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Cops closemouthed about incident at Atlantic Terminal during May 3 rally

So what exactly happened on May 3, when police at the plaza outside the Forest City Ratner-owned Atlantic Terminal mall, where Atlantic Yards supporters were gathering for a quietly organized counter-protest to the "Time Out" rally scheduled by AY opponents, decided to bar a photographer with a camera and a journalist with a pen?

I haven't gotten any clear answers from the New York Police Department (NYPD). Given that another rally--albeit on public property, rather than publicly accessible open space controlled by Forest City Ratner--will be held tomorrow, those answers are worth knowing.

[June 7 update: see explanation from NYPD regarding part of the incident.]

Vague explanation, not-vague order

As I wrote, when I arrived at the plaza, photographer Adrian Kinloch, his camera visible, was finding himself stalemated by cops, who said that “the person in charge” did not permit photos. I said I was there only to take notes and talk to people, but was quickly told I had to leave.

Though I asked for more of an explanation, Sgt. Jones of the 77th Precinct (right) said he didn’t have time to provide one, and forcefully but not roughly gripped my arm and walked me across the street. Kinloch got a picture.

Checking with the cops

I wanted more of an explanation, so I called the 77th Precinct the next morning. The staffer on the phone questioned whether an incident at the mall, which is just to the north of precinct boundaries, would have involved police from the 77th. I said he could check the picture. He said he had no Internet access.

An hour later I got a call from a detective in the precinct's Community Affairs office, who expressed similar skepticism. I suggested that it was not unreasonable for police from the 77th to have been involved, given that the group eventually moved to Vanderbilt Avenue and Pacific Street, which is within precinct boundaries (see X marked at right).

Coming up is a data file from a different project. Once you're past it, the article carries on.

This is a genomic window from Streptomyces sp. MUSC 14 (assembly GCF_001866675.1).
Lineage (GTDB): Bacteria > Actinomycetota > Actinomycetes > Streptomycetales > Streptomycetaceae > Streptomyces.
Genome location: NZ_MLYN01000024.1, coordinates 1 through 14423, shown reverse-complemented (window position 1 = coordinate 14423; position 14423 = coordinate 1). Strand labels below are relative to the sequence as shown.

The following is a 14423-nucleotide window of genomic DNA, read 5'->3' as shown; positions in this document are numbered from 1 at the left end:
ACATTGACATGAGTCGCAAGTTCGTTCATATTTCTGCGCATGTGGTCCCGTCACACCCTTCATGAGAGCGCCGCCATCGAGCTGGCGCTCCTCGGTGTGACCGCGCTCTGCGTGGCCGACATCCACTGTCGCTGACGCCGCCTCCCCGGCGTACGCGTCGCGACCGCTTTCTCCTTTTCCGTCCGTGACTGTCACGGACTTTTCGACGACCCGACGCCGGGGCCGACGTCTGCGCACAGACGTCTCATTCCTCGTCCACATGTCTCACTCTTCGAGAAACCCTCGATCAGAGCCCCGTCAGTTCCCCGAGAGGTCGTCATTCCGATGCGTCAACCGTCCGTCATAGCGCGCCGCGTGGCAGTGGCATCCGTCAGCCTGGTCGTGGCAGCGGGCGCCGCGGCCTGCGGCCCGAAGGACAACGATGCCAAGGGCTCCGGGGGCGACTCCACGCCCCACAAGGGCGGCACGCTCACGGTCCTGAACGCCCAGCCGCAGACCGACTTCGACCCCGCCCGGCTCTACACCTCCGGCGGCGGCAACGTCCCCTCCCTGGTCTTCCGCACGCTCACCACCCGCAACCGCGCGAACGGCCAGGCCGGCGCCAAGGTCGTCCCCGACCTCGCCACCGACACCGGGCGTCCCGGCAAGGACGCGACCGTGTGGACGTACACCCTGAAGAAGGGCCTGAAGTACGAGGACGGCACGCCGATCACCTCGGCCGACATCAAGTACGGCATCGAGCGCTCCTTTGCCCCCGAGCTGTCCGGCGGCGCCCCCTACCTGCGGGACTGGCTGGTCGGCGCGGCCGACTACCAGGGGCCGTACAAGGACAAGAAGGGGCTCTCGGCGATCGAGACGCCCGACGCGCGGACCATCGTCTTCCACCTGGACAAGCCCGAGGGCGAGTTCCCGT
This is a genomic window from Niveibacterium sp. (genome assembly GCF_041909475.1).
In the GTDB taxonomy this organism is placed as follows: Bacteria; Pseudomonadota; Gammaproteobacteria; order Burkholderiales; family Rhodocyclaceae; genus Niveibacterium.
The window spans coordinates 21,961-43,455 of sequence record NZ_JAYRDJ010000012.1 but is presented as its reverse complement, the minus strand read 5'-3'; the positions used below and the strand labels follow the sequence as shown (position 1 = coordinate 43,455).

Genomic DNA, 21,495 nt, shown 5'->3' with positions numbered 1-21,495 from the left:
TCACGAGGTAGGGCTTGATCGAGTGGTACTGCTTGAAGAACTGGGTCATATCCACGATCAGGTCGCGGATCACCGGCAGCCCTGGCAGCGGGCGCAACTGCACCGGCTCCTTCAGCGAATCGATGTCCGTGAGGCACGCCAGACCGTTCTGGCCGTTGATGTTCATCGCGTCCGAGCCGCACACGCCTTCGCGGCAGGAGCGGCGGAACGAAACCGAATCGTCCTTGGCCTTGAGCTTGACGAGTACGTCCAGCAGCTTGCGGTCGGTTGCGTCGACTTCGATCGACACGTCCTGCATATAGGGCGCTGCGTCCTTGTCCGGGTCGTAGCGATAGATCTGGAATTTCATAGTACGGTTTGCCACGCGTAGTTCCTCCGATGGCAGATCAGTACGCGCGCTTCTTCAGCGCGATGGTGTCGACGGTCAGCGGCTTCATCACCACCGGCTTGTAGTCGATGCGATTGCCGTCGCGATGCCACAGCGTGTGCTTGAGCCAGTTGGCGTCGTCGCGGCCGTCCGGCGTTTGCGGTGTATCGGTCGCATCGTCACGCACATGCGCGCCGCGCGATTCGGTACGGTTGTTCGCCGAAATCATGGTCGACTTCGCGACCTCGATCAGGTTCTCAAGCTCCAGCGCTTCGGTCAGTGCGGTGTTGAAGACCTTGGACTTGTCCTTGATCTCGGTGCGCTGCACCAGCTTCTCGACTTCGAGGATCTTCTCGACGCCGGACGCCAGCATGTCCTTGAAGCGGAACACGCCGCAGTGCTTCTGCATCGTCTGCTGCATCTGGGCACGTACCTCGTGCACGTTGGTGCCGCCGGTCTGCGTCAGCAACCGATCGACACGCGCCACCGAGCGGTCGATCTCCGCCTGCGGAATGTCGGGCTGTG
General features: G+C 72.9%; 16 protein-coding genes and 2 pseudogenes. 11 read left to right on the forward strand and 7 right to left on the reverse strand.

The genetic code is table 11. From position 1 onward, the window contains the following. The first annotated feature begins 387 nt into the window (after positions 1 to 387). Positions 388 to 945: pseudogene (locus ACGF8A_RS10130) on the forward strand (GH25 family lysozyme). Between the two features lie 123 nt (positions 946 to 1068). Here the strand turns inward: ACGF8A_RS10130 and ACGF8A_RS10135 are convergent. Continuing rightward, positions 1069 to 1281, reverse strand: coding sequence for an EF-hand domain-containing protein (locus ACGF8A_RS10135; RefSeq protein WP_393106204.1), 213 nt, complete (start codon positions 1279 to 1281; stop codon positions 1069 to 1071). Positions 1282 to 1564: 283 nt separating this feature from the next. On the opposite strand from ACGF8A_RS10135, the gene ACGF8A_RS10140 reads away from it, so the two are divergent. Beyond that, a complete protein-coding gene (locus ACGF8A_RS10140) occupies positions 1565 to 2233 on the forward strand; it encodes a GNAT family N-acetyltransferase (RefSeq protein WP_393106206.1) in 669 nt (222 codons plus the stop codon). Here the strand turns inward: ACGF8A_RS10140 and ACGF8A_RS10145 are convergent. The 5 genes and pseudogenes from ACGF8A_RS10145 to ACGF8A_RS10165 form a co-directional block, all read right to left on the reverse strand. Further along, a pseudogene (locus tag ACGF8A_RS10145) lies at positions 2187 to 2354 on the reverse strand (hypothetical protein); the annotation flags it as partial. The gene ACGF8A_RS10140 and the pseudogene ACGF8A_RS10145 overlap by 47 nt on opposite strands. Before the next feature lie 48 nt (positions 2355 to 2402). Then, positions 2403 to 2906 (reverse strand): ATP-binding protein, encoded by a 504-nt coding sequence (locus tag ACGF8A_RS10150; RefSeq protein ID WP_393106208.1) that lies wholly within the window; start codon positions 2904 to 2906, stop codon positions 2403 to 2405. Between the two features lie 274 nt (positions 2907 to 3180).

Two days later, I hand-delivered a print copy of my blog article and a letter to the precinct, asking several specific questions: why this happened, whether the sergeant was acting appropriately and, if such a situation again presents itself, how to proceed.

The detective I'd spoken to had finally seen my blog and confirmed that the sergeant was from the precinct. I was hoping that precinct brass might give me some answers informally or pass on my queries to an official spokesman.

Escalating the query

A day later, I contacted the NYPD press office and asked, more specifically: Was I removed from the plaza because I was there as a journalist? Was he removing me because I was clearly not part of the groups demonstrating? On whose authority was he acting--the precinct? the owner of the mall?

I got a brief response a day later: "A preliminary investigation found no police misconduct."

Beyond misconduct

Maybe so, but that struck me as a rather narrow response. I reiterated my questions and also asked whether the plaza's role as "publicly-accessible private space" played any role in the incident.

In other words, had it been purely public space, would it have made any difference? Is it the job of police or private security guards to first enforce regulations regarding private space? Were the police acting on behalf of the mall owner and substituting for private security guards?

That issue is important because Forest City Ratner controls other publicly-accessible private space, notably the Commons at MetroTech. And while the developer has pledged that the open space at Atlantic Yards--all to be delivered in Phase 2 of the project, which has no timeline--would be managed by a conservancy or not-for-profit entity, that still raises questions about what would be permitted. Similar questions could be raised about the civic space promised in the Urban Room.

No answer

I've sent two follow-up email messages and left one phone message. I haven't gotten a response. But the questions linger: what exactly were the cops doing, and on whose request were they acting?

Comments

  1. keep investigating. You are really doing a great service to our community. Keep up the good work

    ReplyDelete
  2. I am going to take a ballpark guess and say that as far as the law goes, you were on public property. If it walks like a duck and talks like a duck... that's how the courts are going to size it up as far as first amendment privileges go.

    But I am not an expert and I'd urge you to consult with the NYCLU, which will both assist you in getting answers from NYPD and clarifying the legal questions.

    On a day when the NYPD illegally covered up a controversial piece of art (see the Times), your questions are extremely important. Please keep pursuing them.

    And it's just outrageous that these officers seem to be catering to the whims of a private company.

    ReplyDelete

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